Mississippi State coaches visit Vicksburg on Tour stop
John Cohen gave a glowing overview of Mississippi State’s athletic program, and women’s basketball coach Nikki McCray-Penson provided a detailed rundown of her team.
Not surprisingly, Mike Leach went a little off script.
The Mississippi State football coach, who is known for his off-kilter takes at press conferences, talked tailgating, Tommy Bahama shirts, the best food in Starkville and the philosophy behind his play calling mechanics when the Mississippi State Road Dawgs Tour made its stop at the B.B. Club in Vicksburg on Wednesday.
The Vicksburg stop was No. 7 of 8 on the weeklong tour that concluded Wednesday night in Houston, Texas. Approximately 100 people turned out to hear the two coaches and MSU’s athletic director Cohen speak, sign autographs, and greet the Bulldog faithful.
“Great folks in Meridian, Huntsville, the coast in Biloxi, we were in Tupelo yesterday, just came from Cleveland and now down here in Vicksburg. Just great Mississippi State people,” Cohen said. “You can’t get to everybody, but we look forward to these opportunities. We don’t take lightly the fact that so many of these folks are driving to Starkville for events, and it’s great to drive and come see them.”
Leach and McCray-Penson took over their respective programs last year, right around the time the COVID-19 pandemic was sinking its teeth into the country. The Road Dawgs Tour is an annual summer event that was canceled in 2020, and both coaches said it was nice to finally get around the state and meet the fans who support their teams.
“This is what it’s all about,” McCray-Penson said. “Just really thankful to the alumni association for putting this on, and our athletics department, and being able to meet and greet and just physically be in the presence of our fans and the people who do so much for our university. It’s just like we know society is getting back to normal.”
Leach said the weeklong caravan provided some joy at the end of a long road.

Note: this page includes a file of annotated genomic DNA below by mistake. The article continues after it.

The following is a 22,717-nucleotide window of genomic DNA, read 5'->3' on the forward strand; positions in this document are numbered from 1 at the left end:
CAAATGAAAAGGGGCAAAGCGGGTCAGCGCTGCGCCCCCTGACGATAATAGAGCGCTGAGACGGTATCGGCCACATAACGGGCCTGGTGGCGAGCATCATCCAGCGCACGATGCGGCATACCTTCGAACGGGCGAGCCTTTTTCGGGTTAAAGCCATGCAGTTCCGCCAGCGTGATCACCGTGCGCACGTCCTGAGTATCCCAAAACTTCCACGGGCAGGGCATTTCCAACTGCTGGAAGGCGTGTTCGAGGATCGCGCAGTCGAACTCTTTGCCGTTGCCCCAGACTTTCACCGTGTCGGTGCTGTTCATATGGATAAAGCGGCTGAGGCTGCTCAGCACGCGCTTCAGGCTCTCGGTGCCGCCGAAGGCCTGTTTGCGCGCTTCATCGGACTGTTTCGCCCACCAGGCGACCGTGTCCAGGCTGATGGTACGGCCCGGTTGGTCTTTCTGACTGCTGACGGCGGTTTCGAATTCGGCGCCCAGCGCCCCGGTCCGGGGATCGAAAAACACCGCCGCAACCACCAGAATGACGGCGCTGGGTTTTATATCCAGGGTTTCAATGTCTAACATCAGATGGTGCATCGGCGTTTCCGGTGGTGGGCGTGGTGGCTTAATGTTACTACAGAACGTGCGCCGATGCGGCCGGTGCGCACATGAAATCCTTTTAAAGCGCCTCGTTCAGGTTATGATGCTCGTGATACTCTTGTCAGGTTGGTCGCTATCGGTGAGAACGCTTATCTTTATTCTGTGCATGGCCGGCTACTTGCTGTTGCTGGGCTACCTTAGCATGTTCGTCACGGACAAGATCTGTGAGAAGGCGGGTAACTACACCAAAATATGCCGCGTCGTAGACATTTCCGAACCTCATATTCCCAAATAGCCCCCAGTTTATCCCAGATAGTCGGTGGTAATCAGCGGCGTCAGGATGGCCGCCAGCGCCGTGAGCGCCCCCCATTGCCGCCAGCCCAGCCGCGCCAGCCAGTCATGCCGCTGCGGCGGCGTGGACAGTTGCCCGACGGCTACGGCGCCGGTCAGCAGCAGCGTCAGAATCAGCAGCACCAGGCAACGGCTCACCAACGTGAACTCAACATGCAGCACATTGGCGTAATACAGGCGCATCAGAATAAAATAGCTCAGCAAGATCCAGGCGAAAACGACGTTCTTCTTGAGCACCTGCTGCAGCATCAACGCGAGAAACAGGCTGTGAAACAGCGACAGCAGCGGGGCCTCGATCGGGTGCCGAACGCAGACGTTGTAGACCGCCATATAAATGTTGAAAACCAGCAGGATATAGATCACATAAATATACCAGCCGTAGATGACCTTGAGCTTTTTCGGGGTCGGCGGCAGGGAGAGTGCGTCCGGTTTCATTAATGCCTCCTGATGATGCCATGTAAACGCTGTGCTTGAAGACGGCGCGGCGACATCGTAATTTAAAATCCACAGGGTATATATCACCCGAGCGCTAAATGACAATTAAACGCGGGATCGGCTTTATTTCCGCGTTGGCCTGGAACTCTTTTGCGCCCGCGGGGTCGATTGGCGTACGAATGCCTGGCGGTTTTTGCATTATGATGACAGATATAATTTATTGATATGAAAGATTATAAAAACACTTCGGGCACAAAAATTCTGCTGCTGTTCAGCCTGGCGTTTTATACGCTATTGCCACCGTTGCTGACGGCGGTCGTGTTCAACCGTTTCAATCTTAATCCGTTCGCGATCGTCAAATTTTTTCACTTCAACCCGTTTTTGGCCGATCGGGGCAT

“I think everybody’s excited to have it. I think they’re tired of the joyless environment that COVID provides. Everybody wants to get together and get excited about things, and so it’s great to be together,” Leach said.
After Cohen and McCray-Penson spoke to this segment of Bulldog Nation, Leach made some brief remarks before turning it into a free-flowing question-and-answer session.
Among the topics:
• Spending time in Dudy Noble Field’s Left Field Lounge during the recent NCAA baseball tournament games there. Leach called the tailgating scene “competitive” and the food “weirdly tailgate gourmet.”
• His favorite restaurants in Starkville, including “Where the Food At?”
• His Hawaiian print shirt, which came from a Tommy Bahama line designed for Mississippi State that is available at bookstores in Starkville.
• The differences in the Southeastern Conference, Pac-12 and Big 12.
“The one thing with the SEC is how close everybody is,” Leach said.
• And his play call sheet, which is a small piece of paper compared to the large, laminated cards most coaches use.
Leach also gave a detailed rundown of Mississippi State’s quarterback situation and some other football-related items. The Bulldogs finished just 4-7 least season, but beat Tulsa in the Armed Forces Bowl on New Year’s Eve.
They also endured a number of other issues, including several star players leaving midseason and a chronic wave of positive COVID-19 tests that forced them to play mostly freshmen and sophomores for the final few games.
“I thought we grew a lot last year. We were the youngest team in the BCS, so we played a lot of freshmen and those guys got a lot of reps,” Leach said. “You really improve a lot between your freshman and sophomore year, so we’ve had some improvement. We have to keep elevating that. We’re looking forward to a regular season where you’re on a regular routine.”
Leach added that, as the pandemic wanes, he was happy simply to have a normal offseason.
“It’s more of a relief. Thank goodness we’re starting to get on a routine. Some elements and things of the season were taken away and we’re just really grateful and optimistic that we get to get back to normal,” Leach said. “Those guys last year, as everybody was on quarantine, they were just excited to be around each other. Now everybody realizes how meaningful that can be.”